course: I Can See, chapter: Art Classes, page: You Can See Like an Artist

see slide: # 25-24

You can see like an artist!
Let me show you how.

Look at the figure: a black disk in a white square;
you see instantly see that the disk lies off-center.

There are many things that we see, feel or hear without having to measure it:
-my right hand is larger than the left
-this flagpole isn't straight
-that piano is out of tune
-this drink is sweeter than the one we had before, etc.

We see things in relation to their surrounding:
Put your hand on a book. Now, if the same book was very small with very petite lettering, your hand would appear large. If the same book was to be large with extreme lettering, your hand would appear small.
No object is perceived -seen- as unique or isolated.

Back to the black disk on a white square:
The disk is not simply misplaced with regard to the center of the square. There is something restless about it. It looks as though it had been at the center and wishes to return -or- as though it wants to move away even further. and the disk's relation to the edges of the square is a similar play of attraction and repulsion.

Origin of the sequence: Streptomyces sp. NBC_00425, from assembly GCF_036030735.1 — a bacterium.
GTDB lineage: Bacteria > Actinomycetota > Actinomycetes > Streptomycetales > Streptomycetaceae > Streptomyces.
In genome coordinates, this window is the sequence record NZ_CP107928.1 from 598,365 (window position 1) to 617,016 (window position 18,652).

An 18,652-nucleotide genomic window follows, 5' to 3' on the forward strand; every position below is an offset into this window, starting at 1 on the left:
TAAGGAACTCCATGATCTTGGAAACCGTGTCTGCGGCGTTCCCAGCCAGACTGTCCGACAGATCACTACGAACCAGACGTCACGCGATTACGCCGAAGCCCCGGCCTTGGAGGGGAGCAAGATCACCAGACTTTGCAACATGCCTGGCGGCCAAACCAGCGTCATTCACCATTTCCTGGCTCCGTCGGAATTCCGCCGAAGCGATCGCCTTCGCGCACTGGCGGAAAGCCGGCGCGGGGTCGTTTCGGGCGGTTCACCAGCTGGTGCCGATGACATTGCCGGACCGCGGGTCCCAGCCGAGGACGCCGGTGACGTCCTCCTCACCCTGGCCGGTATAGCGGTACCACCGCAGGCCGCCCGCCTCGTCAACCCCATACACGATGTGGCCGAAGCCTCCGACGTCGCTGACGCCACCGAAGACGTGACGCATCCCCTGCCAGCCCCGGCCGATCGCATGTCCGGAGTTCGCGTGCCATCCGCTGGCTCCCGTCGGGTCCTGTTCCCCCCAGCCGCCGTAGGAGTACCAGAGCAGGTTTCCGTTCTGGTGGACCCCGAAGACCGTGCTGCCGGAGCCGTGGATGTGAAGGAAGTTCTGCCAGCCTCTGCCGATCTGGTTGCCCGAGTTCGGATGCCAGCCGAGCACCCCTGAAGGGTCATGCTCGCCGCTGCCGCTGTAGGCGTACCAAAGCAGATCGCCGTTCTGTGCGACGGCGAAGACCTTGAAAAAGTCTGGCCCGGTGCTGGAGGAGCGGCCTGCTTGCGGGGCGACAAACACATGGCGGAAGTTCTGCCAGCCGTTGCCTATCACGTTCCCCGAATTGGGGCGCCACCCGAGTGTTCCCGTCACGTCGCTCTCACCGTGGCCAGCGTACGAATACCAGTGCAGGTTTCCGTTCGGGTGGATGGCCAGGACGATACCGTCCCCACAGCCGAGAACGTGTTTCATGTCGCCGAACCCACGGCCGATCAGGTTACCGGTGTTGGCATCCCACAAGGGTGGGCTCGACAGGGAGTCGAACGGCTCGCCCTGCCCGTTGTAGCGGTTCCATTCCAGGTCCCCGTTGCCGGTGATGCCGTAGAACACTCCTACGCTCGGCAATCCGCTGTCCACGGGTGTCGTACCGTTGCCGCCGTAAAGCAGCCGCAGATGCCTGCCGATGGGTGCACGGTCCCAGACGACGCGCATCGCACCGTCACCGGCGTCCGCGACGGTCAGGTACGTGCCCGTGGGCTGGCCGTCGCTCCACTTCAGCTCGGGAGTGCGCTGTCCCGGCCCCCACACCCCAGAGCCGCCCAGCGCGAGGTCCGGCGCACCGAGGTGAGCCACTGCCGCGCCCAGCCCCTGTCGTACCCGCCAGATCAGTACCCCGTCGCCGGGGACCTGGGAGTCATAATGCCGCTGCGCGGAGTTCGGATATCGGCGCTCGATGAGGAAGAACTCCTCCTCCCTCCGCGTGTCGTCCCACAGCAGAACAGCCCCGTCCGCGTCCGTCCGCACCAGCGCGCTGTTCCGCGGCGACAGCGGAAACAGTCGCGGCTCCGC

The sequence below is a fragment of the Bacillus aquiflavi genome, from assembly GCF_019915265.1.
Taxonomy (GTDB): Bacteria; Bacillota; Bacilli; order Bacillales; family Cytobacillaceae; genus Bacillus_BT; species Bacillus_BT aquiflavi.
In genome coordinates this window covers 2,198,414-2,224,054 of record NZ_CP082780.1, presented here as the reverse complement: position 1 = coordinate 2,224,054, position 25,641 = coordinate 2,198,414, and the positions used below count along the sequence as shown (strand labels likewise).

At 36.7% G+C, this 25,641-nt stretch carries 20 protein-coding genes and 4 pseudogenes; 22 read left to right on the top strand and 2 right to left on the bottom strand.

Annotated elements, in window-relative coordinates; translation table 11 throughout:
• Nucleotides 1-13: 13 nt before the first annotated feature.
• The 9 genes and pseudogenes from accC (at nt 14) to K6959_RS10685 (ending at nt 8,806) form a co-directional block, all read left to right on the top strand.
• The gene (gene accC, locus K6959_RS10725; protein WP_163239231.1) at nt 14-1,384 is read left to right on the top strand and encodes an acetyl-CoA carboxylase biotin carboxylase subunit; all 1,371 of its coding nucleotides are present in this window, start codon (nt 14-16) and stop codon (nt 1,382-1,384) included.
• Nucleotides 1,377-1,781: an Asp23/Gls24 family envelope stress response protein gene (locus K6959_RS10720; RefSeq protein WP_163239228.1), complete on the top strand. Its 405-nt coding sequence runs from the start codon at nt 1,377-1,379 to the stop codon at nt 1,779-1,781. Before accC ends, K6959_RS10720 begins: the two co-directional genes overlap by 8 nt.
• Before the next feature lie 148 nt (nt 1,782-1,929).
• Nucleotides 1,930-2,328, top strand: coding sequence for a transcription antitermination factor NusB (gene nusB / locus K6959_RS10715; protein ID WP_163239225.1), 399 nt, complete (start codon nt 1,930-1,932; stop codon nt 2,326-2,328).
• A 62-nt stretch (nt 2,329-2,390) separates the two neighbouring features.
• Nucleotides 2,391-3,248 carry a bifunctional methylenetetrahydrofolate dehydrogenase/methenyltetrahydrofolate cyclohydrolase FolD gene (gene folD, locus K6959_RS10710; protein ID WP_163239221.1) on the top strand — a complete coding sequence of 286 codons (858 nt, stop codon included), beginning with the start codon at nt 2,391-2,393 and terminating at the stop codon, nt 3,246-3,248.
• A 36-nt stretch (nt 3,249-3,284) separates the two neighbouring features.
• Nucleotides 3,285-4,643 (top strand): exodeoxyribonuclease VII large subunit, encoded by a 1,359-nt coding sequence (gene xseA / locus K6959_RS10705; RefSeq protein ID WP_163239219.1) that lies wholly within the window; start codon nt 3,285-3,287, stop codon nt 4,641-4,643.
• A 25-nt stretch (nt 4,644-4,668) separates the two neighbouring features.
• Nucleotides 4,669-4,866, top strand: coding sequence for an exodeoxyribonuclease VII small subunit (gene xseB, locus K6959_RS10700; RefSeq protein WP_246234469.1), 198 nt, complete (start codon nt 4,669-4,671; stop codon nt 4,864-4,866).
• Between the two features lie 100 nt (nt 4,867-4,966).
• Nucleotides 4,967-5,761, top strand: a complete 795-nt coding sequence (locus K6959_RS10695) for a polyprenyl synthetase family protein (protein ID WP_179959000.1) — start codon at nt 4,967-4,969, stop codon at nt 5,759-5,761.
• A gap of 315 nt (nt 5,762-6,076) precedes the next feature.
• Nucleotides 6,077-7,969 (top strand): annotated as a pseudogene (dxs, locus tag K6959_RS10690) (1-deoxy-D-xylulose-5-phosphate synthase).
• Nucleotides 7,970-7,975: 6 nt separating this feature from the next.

Why don't you make a square out of white paper of about 4" or 10 cm. and place a coin on it. (or any round object as long as it is flat, not 3 dimensional). Try it

The figure with the disk and square is empty and not empty at the same time.
If your disk is placed at various locations within the square, it looks solidly at rest at some points, at others it exhibits a pull in a definite direction and in other locations its situation seems unclear and wavering.

For any spatial relation between objects there is a 'correct' distance, established by your eye intuitively.
Artists are sensitive to these requirements when they arrange the pictorial objects in a painting or the elements of a piece of sculpture.

Now then, take your coin and a picture magazine. Looking at random pictures place your coin of the visual center of that image: the spot you think is the most important.
You will see you can do this easily and you 'see' or understand the images in quite a different way.
Next time you make your drawing or photograph, keep this in mind and play with it: it will greatly improve your visual skills.

after a text from Rudolf Arnheim's book: Art and visual Perception